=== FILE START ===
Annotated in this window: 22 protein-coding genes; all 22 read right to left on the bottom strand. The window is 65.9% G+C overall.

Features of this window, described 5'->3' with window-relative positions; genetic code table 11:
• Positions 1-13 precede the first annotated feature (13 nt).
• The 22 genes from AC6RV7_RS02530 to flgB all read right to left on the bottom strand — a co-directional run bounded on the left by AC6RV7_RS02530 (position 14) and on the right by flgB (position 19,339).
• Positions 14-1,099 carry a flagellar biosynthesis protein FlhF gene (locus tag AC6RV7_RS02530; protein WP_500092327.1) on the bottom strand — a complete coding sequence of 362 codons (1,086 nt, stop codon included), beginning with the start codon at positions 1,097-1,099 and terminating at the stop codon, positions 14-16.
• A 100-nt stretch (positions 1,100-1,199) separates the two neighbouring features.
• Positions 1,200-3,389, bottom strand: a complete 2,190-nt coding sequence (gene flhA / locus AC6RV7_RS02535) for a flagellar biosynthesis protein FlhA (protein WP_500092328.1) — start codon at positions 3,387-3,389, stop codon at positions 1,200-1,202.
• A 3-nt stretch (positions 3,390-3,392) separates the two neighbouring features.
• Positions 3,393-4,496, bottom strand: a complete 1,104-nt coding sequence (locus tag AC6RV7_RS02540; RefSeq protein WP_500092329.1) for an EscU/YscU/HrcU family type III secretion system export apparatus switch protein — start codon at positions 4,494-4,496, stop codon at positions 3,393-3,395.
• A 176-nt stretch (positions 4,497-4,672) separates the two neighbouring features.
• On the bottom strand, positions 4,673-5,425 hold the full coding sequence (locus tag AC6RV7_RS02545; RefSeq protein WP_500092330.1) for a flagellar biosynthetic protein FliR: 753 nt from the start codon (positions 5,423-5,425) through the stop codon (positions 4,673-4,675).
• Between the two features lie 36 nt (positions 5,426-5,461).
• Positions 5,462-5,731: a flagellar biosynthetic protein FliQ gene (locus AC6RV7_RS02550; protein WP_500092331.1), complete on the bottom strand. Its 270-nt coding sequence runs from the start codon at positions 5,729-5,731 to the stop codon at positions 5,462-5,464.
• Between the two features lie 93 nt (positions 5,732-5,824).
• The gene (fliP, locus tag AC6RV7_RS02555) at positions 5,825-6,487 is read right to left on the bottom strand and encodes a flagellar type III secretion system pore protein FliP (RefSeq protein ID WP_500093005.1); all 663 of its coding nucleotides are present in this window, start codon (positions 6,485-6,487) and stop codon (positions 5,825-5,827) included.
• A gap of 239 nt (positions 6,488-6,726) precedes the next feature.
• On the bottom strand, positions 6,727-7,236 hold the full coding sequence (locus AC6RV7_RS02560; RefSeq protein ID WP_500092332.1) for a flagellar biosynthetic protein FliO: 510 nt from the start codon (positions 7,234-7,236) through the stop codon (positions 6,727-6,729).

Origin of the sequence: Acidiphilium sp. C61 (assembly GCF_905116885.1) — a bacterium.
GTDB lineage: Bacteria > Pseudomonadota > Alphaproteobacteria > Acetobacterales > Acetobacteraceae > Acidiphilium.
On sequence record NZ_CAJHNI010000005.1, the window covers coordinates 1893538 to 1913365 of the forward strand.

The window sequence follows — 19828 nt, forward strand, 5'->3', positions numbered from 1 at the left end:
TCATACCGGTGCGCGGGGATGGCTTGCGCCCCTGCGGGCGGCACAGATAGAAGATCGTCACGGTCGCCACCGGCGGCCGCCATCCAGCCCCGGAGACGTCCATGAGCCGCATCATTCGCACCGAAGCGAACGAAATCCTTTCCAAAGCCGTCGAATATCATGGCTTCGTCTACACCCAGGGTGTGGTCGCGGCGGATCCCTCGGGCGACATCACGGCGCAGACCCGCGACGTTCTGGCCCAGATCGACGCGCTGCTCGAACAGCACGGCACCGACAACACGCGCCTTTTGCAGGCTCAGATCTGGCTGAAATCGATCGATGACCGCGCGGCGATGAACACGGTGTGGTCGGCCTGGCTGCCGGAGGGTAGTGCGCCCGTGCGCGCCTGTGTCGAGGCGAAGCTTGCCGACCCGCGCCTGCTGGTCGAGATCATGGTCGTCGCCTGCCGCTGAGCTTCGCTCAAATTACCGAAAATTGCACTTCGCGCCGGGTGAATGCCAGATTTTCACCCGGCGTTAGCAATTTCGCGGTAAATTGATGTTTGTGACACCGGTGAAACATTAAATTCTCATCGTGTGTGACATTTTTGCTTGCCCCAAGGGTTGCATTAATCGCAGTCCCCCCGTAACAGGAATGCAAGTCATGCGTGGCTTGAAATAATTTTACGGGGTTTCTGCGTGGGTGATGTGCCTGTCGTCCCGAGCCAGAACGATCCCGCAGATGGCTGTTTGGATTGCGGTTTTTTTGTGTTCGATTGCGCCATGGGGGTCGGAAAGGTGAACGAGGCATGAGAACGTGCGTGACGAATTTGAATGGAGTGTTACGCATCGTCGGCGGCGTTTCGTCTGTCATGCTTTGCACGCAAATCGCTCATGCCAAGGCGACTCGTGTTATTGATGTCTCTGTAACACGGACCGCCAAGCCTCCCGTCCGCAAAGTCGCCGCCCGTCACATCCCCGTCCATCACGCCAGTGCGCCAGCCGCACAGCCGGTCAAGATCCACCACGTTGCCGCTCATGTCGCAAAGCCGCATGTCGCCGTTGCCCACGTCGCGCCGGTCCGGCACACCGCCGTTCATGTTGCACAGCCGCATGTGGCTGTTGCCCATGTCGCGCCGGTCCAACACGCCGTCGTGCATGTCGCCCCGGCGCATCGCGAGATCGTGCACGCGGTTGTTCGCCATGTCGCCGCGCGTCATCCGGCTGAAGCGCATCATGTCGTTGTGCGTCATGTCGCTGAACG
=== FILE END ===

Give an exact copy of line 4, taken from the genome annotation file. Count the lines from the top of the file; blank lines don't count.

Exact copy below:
• The 22 genes from AC6RV7_RS02530 to flgB all read right to left on the bottom strand — a co-directional run bounded on the left by AC6RV7_RS02530 (position 14) and on the right by flgB (position 19,339).